Tolerance, psychic and physical addiction may develop, especially after long-term use. In patients with a tendency to drug abuse or dependence, treatment with tramadol should only be carried out for short periods under strict medical supervision. When a patient no longer requires therapy with tramadol, it may be advisable to taper the dose gradually to prevent symptoms of withdrawal.
Risk from concomitant use of sedative medicines such as benzodiazepines or related drugs: Concomitant use of Skudexa and sedative medicines such as benzodiazepines or related drugs may result in sedation, respiratory depression, coma and death. Because of these risks, concomitant prescribing with these sedative medicines should be reserved for patients for whom alternative treatment options are not possible. If a decision is made to prescribe Skudexa concomitantly with sedative medicines, the lowest effective dose should be used, and the duration of treatment should be as short as possible.
The patients should be followed closely for signs and symptoms of respiratory depression and sedation. In this respect, it is strongly recommended to inform patients and their caregivers to be aware of these symptoms (see Interactions).
Respiratory depression: Administer Skudexa cautiously in patients at risk for respiratory depression, including patients with subtantially decreased respiratory reserve, hypoxia, hypercapnia, or pre-existing respiratory depression, as in these patients, even therapeutic doses of skudexa may decrease respiratory drive to point of apnea. In these patients, alternatively non-oploid analgesic should be considered. When large doses of tramadol are administrated with anaesthetic medications or alcohol respiratory depression may result. Respiratory depression should be treated as an overdose. If naloxone is to be administrated, use cautiously because it may precipitated seizures.
Cytochrome P450 (CYP) 2D6 Ultra-Rapid metabolism: Some individuals may be CYP2D6 ultra-rapid metabolisers. These individuals converts tramadol more rapidly than other people into its more potent oploid metabolites O-desmethyltramadol (M1). This rapid conversion could result in higher than expected oploid-like side effects including life-threathening respiratory depression. The prevalence of this CYP2D6 phenotype varies widely and has been estimatedly at 0.5 to 1% in Chinese, Japanese and Hispanics, 1 to 10% in Caucasians, 3% in African Americans, and 16-28% in North Africans, Ethiopians and Arabs. Data are not available for other ethnic groups.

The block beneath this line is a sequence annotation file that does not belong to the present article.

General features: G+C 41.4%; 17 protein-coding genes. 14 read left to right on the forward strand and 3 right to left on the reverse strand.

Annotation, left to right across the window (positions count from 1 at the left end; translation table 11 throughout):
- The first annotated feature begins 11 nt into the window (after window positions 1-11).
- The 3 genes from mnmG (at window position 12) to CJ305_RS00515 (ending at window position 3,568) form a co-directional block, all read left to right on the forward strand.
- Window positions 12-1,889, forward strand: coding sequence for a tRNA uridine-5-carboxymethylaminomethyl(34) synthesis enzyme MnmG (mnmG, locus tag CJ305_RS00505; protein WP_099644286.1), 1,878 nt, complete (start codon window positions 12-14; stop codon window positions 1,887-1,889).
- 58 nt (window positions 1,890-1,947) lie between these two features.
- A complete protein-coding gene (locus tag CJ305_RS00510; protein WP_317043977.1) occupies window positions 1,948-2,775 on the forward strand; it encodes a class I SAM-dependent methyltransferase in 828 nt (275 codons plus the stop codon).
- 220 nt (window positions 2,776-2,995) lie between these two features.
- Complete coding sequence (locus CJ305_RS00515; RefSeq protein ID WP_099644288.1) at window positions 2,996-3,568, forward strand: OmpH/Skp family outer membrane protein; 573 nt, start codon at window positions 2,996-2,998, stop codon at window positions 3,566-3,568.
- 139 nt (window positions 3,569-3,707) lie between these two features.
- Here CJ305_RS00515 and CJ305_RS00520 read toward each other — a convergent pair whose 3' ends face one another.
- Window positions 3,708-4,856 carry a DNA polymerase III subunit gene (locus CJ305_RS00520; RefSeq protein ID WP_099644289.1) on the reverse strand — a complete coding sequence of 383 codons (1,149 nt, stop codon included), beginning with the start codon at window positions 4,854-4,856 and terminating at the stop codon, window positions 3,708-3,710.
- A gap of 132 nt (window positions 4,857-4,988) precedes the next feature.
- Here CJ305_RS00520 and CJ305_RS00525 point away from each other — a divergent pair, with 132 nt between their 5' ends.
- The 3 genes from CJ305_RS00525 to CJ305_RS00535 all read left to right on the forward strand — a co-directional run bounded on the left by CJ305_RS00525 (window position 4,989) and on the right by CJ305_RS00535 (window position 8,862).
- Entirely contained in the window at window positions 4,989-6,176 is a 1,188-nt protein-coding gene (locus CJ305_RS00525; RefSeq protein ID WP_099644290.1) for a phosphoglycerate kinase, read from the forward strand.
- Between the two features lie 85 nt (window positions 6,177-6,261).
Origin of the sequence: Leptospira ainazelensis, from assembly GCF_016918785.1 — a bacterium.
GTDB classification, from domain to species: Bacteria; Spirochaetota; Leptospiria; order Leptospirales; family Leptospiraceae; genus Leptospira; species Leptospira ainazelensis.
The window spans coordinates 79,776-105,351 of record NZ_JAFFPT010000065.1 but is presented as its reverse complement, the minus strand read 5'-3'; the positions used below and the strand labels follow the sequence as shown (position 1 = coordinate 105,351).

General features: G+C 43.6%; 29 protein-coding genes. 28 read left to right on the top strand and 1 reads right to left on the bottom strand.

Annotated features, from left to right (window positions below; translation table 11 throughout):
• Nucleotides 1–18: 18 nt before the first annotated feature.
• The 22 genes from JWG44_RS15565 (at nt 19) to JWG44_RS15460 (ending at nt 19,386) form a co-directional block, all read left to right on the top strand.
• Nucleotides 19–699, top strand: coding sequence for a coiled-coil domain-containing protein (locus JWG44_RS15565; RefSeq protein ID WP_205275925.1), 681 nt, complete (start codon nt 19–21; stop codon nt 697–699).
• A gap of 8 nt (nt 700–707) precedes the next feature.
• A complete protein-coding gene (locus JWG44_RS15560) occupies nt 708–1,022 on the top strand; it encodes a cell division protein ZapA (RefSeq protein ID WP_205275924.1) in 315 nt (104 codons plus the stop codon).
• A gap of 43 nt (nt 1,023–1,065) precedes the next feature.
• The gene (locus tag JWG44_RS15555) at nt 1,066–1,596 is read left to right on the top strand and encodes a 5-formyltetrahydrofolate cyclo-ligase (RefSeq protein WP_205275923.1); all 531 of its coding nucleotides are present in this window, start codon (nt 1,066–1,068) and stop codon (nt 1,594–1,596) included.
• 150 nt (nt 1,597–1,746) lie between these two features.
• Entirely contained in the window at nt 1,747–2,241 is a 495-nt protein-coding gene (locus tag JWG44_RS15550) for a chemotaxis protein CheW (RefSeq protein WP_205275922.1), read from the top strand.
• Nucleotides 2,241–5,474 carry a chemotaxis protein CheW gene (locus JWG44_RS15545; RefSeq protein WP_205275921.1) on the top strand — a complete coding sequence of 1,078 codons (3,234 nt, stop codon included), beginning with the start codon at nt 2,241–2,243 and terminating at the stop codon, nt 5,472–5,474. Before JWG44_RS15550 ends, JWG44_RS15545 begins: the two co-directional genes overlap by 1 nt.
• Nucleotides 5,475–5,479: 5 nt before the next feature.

Effects on ability to drive and use machines: The effects known for the single components of SKUDEXA apply to the fixed combination.
Dexketoprofen: Dexketoprofen has minor or moderate influence on the ability to drive and use machines, due to possible occurrence of dizziness or somnolence.
Tramadol: Even when taken according to instructions, tramadol may cause effects such as somnolence and dizziness and therefore may impair the reactions of drivers and machine operators. This applies particularly in conjunction with other psychotropic substances and alcohol.
in the Elderly:Dexketoprofen: The elderly have an increased frequency of adverse reactions to NSAIDs especially gastrointestinal bleeding and perforation which may be fatal (see Dosage & Administration). These patients should commence treatment on the lowest dose available.
Elderly are more likely to be suffering from impaired renal cardiovascular or hepatic function (see Dosage & Administration).
Use in Children: Dexketoprofen: The safety and efficacy of Skudexa in children and adolescents have not been established. Therefore Skudexa should not be used in children and adolescents.
Tramadol: Post-operative use in children: There have been reports in the published literature that tramadol given post-operatively in children after tonsillectomy and/or adenoidectomy for obstructive sleep apnoea, led to rare, but life threatening adverse events. Extreme caution should be exercised when tramadol is administered to children for post-operative pain relief and should be accompanied by close monitoring for symptoms of opioid toxicity including respiratory depression.
Children with compromised respiratory function: Tramadol is not recommended for use in children in whom respiratory function might be compromised including neuromuscular disorders, severe cardiac or respiratory conditions, upper respiratory or lung infections, multiple trauma or extensive surgical procedures. These factors may worsen symptoms of opioid toxicity.
This medicinal product contains less than 1 mmol sodium (23 mg) per dose, i.e. essentially "sodium-free".